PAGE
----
Solar system sits within major spiral arm of Milky Way | Science News

Support Science Journalism

Science News is a nonprofit.

Support us by subscribing now.

News in Brief

Solar system sits within major spiral arm of Milky Way

2:00pm, September 28, 2016

Our solar system lives in a major spiral arm of the Milky Way, a new study suggests. This view looking toward the center of the galaxy was taken at the ESO 3.6-meter telescope in the Chilean Atacama Desert.

Our galactic neighborhood might be more expansive than thought. Rather than being stuck in a backwater galactic community, our solar system sits along a major spiral arm of the Milky Way, researchers say September 28 in Science Advances.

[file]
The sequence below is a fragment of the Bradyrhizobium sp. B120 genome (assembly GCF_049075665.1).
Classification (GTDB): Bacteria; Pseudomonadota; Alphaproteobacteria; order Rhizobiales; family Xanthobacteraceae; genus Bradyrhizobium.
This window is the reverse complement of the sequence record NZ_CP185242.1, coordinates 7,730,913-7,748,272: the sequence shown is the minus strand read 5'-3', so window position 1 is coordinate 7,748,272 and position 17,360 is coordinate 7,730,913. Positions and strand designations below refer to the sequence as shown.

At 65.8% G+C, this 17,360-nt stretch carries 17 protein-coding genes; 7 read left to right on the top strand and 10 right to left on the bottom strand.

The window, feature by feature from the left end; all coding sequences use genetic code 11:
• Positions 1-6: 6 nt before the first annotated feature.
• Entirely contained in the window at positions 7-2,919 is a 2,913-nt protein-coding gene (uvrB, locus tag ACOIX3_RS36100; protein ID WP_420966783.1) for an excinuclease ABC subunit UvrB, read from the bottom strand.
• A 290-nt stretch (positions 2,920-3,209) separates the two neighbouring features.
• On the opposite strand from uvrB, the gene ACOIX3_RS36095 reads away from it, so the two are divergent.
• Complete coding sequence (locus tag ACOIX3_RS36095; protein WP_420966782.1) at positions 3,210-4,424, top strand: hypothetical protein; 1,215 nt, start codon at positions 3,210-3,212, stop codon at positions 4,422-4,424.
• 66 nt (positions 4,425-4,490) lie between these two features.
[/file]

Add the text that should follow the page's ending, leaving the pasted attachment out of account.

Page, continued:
Astronomers suspected that our arm — the Orion Arm — was just a bridge connecting two bands of stars and gas: the Sagittarius and Perseus arms that wrap around the galaxy. Ye Xu of Purple Mountain Observatory in Nanjing, China, and colleagues measured distances to about two dozen stellar nurseries and found that they— and the sun — are scattered along an arm over 20,000 light-years long that parallels the two neighboring arms. This arc of a presumably larger spiral arm is comparable in length to the visible portions of the Sagittarius and Perseus arms.

Our view of the Milky Way

This article is only available to Science News subscribers. Already a subscriber? Log in now.
Or subscribe today for full access.

Get Science News headlines by e-mail.

More from Science News

From the Nature Index Paid Content